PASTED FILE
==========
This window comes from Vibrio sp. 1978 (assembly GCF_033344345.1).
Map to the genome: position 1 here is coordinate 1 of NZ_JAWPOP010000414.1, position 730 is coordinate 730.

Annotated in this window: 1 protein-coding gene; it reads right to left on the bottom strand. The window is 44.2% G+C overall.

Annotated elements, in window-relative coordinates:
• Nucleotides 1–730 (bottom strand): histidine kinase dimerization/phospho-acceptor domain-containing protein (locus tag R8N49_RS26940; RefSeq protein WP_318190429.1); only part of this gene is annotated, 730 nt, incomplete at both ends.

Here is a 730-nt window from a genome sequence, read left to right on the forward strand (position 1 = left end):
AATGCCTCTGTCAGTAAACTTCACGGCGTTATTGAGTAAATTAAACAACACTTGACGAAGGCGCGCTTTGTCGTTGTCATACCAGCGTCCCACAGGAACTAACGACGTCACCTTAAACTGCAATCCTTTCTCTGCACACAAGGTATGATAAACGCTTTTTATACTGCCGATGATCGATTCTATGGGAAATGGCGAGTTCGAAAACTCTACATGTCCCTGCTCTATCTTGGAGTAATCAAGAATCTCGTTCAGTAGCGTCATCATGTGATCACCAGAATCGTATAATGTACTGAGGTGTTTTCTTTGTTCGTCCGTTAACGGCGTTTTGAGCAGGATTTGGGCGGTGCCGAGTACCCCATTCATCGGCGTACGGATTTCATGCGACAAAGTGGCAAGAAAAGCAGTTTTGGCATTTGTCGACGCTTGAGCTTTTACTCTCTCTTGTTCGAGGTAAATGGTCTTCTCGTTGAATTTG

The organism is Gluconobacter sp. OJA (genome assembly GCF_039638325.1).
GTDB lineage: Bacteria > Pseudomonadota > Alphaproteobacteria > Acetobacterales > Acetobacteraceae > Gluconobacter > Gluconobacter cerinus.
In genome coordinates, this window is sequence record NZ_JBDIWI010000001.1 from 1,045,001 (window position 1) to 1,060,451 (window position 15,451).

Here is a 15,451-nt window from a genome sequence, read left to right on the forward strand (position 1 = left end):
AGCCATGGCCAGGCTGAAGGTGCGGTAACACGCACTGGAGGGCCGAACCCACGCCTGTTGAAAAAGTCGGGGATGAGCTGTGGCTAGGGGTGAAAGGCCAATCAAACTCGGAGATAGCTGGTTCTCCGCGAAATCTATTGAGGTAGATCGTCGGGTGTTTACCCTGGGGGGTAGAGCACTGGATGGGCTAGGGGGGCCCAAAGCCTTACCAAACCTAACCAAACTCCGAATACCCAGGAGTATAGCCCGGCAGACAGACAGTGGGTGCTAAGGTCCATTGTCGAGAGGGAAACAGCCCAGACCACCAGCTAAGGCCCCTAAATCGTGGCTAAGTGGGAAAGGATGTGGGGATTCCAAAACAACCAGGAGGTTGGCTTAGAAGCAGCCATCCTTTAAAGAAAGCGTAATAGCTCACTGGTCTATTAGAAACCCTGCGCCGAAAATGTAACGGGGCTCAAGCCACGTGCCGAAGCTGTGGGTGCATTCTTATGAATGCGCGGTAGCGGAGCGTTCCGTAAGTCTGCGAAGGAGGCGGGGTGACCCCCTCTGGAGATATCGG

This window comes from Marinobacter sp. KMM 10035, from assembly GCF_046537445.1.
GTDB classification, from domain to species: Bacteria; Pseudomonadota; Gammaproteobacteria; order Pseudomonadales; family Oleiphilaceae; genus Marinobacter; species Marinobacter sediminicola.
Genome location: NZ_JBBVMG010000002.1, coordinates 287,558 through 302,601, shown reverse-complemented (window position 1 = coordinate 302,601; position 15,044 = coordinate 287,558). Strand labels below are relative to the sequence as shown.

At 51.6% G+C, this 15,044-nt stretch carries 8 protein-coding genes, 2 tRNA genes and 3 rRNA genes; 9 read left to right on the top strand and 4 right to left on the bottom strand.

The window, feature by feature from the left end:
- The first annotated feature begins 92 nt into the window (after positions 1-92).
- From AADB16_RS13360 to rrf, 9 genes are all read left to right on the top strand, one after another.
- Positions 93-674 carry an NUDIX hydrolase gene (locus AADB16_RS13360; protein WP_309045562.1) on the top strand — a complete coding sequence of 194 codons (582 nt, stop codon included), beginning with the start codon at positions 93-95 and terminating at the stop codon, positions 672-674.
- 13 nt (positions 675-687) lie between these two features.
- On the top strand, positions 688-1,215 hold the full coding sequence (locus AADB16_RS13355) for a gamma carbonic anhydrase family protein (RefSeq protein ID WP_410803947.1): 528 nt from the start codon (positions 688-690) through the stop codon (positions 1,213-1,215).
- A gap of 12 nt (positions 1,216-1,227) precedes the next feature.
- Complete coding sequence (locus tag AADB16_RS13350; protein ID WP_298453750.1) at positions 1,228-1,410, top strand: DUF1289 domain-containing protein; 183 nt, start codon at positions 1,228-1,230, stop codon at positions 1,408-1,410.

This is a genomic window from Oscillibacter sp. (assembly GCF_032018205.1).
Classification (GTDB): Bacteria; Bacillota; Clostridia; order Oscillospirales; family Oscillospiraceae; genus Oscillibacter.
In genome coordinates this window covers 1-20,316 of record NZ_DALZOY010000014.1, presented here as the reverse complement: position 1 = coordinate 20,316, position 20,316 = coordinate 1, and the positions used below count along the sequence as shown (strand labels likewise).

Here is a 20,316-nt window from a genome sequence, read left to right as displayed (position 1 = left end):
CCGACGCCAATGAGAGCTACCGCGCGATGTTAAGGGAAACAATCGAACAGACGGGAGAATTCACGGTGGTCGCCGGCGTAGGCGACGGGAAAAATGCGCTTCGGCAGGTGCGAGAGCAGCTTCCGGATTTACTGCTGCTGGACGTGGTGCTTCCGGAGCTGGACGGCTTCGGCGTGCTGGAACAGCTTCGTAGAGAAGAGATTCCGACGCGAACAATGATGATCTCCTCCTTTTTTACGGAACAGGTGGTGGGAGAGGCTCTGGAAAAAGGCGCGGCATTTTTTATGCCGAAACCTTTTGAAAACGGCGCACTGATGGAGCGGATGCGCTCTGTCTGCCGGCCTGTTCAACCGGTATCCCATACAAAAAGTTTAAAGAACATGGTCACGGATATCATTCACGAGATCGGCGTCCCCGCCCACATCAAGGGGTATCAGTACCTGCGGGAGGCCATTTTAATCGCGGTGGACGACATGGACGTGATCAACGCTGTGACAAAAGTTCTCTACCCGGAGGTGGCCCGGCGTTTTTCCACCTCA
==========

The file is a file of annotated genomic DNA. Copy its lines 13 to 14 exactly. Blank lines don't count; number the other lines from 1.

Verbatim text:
This window comes from Marinobacter sp. KMM 10035, from assembly GCF_046537445.1.
GTDB classification, from domain to species: Bacteria; Pseudomonadota; Gammaproteobacteria; order Pseudomonadales; family Oleiphilaceae; genus Marinobacter; species Marinobacter sediminicola.